Nigerian visual and digital artist Prince Jacon Osinachi Igwe is known as Africa’s foremost crypto artist. He was the first African artist to have his work digitally auctioned as an NFT by Christie’s in Europe. He uses Microsoft Word as his medium to create thought-provoking pieces that bend the boundaries of gender, sexuality, and tradition.
He created his avatar, Mmadu, or Human, as a way to bring his Igbo roots into the metaverse. The avatar represents Osinachi’s belief that we are all human. We sat down with Osinachi to learn more about Mmadu.
What themes do you explore in your art?
Some people believe that an artist’s upbringing shapes their practice in later life. In my case, they are certainly right. I grew up seeing some things in society that I knew were not right – from toxic masculinity to misogyny and other injustices. A few of these injustices are entrenched in what some people call “African culture.” But they never sat well with me, so my artistic practice points out these problems in my society. Rather than carrying placards that read out what I want to see change, I present marginalized groups with dignity so that they are their authentic selves. For example, I may create an image of a man in a dress or a woman with her biological children who chooses not to have a husband.
What inspires you?
I am inspired by social events that happen around me. However, my art doesn’t need to be viewed from a social or political point of view all the time. What an artwork means to one viewer might not be what it means to the other. Still, no matter how radically different these meanings may be, they always converge within the context of the artwork’s appreciation.
How do you create such complex images using Microsoft Word?
Practice makes perfect. I started using Microsoft Word to create art around 2005, while I was still in junior secondary school. It has been a beautiful journey to continue experimenting with the Word processor and to arrive at the style for which my work is known today. The drawing tools on Microsoft Word come in handy when I work, but what I enjoy the most are the limitations that I face while creating art on the software. These limitations force me to come up with solutions to make the tools work for me.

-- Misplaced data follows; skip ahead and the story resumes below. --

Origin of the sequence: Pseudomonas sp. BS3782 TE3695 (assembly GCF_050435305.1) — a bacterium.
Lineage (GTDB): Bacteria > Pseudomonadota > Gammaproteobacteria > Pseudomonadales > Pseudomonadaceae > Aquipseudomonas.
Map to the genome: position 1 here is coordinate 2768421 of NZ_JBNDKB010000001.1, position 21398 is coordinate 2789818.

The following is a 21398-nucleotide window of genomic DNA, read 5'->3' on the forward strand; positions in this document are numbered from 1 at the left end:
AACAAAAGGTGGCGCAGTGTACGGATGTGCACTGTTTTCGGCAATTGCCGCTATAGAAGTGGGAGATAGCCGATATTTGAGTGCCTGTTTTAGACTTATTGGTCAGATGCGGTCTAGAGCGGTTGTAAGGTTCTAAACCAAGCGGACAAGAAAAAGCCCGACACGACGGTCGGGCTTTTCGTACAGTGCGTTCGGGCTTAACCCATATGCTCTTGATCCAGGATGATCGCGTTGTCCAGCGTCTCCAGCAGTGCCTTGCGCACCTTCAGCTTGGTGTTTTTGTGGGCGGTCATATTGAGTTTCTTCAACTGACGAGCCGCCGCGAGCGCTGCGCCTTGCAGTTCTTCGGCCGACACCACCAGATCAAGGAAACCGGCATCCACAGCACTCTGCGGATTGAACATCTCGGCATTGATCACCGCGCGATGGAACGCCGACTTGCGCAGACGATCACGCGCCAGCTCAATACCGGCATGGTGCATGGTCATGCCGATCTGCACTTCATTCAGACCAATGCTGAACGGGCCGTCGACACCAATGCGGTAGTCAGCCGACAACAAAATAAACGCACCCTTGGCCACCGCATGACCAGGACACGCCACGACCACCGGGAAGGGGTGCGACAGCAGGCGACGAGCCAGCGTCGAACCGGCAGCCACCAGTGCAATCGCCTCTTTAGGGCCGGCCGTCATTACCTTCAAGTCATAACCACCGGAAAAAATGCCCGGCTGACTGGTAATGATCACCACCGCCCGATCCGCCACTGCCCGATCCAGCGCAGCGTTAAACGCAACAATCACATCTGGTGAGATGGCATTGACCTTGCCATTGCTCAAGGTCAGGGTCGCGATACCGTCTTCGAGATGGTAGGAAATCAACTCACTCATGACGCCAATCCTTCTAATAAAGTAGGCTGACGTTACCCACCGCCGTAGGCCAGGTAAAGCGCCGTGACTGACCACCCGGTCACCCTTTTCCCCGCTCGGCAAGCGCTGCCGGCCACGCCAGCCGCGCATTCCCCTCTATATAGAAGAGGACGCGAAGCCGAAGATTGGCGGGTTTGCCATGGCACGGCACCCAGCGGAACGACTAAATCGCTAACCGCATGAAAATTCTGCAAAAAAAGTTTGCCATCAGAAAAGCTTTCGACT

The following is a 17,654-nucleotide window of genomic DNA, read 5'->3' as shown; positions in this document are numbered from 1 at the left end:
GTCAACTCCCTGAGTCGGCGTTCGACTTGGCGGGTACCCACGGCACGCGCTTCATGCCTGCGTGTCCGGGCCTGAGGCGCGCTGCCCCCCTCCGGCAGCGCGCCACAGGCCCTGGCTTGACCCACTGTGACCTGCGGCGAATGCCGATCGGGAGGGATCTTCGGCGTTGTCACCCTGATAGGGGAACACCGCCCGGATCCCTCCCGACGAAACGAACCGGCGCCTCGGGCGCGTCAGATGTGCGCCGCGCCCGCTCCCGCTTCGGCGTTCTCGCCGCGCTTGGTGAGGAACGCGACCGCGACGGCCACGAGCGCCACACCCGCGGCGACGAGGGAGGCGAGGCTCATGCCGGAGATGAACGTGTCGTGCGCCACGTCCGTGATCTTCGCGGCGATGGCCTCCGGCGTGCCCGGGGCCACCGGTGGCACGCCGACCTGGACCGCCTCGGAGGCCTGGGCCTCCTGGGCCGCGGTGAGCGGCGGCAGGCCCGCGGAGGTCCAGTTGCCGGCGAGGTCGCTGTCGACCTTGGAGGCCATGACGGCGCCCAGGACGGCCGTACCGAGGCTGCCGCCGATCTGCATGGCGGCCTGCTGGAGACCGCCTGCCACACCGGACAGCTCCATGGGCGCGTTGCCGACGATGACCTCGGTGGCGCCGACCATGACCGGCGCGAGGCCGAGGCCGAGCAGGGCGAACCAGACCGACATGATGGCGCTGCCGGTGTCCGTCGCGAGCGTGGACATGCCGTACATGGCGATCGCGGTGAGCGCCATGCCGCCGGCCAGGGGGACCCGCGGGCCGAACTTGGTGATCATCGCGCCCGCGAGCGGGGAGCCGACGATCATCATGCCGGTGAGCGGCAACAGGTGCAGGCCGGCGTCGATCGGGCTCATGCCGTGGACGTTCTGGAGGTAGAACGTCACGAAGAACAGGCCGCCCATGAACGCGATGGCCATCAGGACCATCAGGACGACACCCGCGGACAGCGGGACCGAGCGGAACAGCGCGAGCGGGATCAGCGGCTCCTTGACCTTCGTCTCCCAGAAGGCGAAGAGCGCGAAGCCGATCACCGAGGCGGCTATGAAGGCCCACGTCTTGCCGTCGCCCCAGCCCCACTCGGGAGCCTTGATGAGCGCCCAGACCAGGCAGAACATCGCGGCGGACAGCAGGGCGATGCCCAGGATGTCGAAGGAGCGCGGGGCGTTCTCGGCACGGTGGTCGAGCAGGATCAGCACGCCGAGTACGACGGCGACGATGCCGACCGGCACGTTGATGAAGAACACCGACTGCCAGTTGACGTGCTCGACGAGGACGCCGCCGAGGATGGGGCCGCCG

Describe your avatar. What was it like to create it in 3D?
I named my avatar “Mmadu.” I am an Igbo man, and “Mmadu” means “Human” in my language. At the risk of sounding utopian, my view of the world is that every person is human. Every person feels the same things we feel. If we can always maintain this foundational belief, we will be on our way to achieving a meaningful existence.
The avatar is a representation of modern Igbo in the metaverse. As someone who loves my Igbo roots, I try my best to promote my culture in what I do. That way, my roots are not left behind in the race for the open metaverse.
This project was my first time creating in 3D. It shows that there are boundless opportunities for the work that I do in ways that I may not have even thought about. The avatar has inspired me to think less about limitations in my work and more about expansive possibilities.
Tell me about your Africa Here program. What are your hopes for the next generation of African-born digital artists?
“Africa Here” is an accelerator program that came about because of the need to spotlight African artists in an NFT space that has become increasingly noisy. I was glad to find a perfect collaborator in one of the leading marketplaces in the space, MakersPlace. With their amazing staff led by Caitlin Cruickshank, we have selected six African artists who are currently showing their works alongside mine at the SCOPE Art Show in Miami. The program has also led to the onboarding of many African creatives on MakersPlace, allowing them to be a part of the lineup of artists on closed or curated marketplaces.
Besides my hope that this program puts money in the pockets of African artists, I hope it will create a ripple effect on the continent. I want African-born artists who work in the digital medium to have forerunners to look up to. I hope they believe that, despite the noise, they can have their voices heard in the NFT space.